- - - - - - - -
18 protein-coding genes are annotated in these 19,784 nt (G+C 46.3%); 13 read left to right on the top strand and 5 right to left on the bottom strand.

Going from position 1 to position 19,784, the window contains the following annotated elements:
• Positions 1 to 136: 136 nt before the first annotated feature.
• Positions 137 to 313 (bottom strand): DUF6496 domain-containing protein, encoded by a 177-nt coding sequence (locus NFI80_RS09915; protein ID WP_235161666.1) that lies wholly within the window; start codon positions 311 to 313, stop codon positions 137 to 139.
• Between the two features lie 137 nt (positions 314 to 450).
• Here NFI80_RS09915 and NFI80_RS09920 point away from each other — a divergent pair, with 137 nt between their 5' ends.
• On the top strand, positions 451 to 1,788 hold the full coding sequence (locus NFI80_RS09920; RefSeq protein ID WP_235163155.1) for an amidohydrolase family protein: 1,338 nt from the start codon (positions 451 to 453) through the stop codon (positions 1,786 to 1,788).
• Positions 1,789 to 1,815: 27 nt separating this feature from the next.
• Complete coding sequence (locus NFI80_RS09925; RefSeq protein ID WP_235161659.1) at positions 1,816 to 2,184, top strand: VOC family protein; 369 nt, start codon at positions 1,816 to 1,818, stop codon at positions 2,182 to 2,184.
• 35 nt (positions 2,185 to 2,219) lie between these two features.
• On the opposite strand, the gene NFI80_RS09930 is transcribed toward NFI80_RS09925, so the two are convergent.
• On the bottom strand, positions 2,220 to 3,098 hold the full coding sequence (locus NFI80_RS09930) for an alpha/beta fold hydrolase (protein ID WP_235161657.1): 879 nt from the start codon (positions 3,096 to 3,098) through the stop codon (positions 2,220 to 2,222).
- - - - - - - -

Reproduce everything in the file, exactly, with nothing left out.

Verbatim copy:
18 protein-coding genes are annotated in these 19,784 nt (G+C 46.3%); 13 read left to right on the top strand and 5 right to left on the bottom strand.

Going from position 1 to position 19,784, the window contains the following annotated elements:
• Positions 1 to 136: 136 nt before the first annotated feature.
• Positions 137 to 313 (bottom strand): DUF6496 domain-containing protein, encoded by a 177-nt coding sequence (locus NFI80_RS09915; protein ID WP_235161666.1) that lies wholly within the window; start codon positions 311 to 313, stop codon positions 137 to 139.
• Between the two features lie 137 nt (positions 314 to 450).
• Here NFI80_RS09915 and NFI80_RS09920 point away from each other — a divergent pair, with 137 nt between their 5' ends.
• On the top strand, positions 451 to 1,788 hold the full coding sequence (locus NFI80_RS09920; RefSeq protein ID WP_235163155.1) for an amidohydrolase family protein: 1,338 nt from the start codon (positions 451 to 453) through the stop codon (positions 1,786 to 1,788).
• Positions 1,789 to 1,815: 27 nt separating this feature from the next.
• Complete coding sequence (locus NFI80_RS09925; RefSeq protein ID WP_235161659.1) at positions 1,816 to 2,184, top strand: VOC family protein; 369 nt, start codon at positions 1,816 to 1,818, stop codon at positions 2,182 to 2,184.
• 35 nt (positions 2,185 to 2,219) lie between these two features.
• On the opposite strand, the gene NFI80_RS09930 is transcribed toward NFI80_RS09925, so the two are convergent.
• On the bottom strand, positions 2,220 to 3,098 hold the full coding sequence (locus NFI80_RS09930) for an alpha/beta fold hydrolase (protein ID WP_235161657.1): 879 nt from the start codon (positions 3,096 to 3,098) through the stop codon (positions 2,220 to 2,222).